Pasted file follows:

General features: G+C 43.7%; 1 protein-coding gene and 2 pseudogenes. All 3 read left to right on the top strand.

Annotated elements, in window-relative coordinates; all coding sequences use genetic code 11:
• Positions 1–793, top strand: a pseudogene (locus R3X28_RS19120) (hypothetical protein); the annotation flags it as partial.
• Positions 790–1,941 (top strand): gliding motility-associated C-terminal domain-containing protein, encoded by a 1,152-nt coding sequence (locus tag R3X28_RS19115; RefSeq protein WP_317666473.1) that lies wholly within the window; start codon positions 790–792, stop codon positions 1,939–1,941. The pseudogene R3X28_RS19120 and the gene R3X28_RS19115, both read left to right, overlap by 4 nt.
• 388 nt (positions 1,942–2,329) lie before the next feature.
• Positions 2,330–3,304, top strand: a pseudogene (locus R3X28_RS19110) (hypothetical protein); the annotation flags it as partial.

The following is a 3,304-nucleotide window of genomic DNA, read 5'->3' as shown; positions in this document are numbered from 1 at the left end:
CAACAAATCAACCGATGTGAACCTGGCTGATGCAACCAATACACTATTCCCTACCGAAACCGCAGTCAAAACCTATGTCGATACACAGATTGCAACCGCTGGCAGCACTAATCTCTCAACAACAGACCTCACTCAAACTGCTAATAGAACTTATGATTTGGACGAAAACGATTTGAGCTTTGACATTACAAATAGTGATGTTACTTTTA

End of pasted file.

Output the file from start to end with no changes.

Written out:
General features: G+C 43.7%; 1 protein-coding gene and 2 pseudogenes. All 3 read left to right on the top strand.

Annotated elements, in window-relative coordinates; all coding sequences use genetic code 11:
• Positions 1–793, top strand: a pseudogene (locus R3X28_RS19120) (hypothetical protein); the annotation flags it as partial.
• Positions 790–1,941 (top strand): gliding motility-associated C-terminal domain-containing protein, encoded by a 1,152-nt coding sequence (locus tag R3X28_RS19115; RefSeq protein WP_317666473.1) that lies wholly within the window; start codon positions 790–792, stop codon positions 1,939–1,941. The pseudogene R3X28_RS19120 and the gene R3X28_RS19115, both read left to right, overlap by 4 nt.
• 388 nt (positions 1,942–2,329) lie before the next feature.
• Positions 2,330–3,304, top strand: a pseudogene (locus R3X28_RS19110) (hypothetical protein); the annotation flags it as partial.

The following is a 3,304-nucleotide window of genomic DNA, read 5'->3' as shown; positions in this document are numbered from 1 at the left end:
CAACAAATCAACCGATGTGAACCTGGCTGATGCAACCAATACACTATTCCCTACCGAAACCGCAGTCAAAACCTATGTCGATACACAGATTGCAACCGCTGGCAGCACTAATCTCTCAACAACAGACCTCACTCAAACTGCTAATAGAACTTATGATTTGGACGAAAACGATTTGAGCTTTGACATTACAAATAGTGATGTTACTTTTA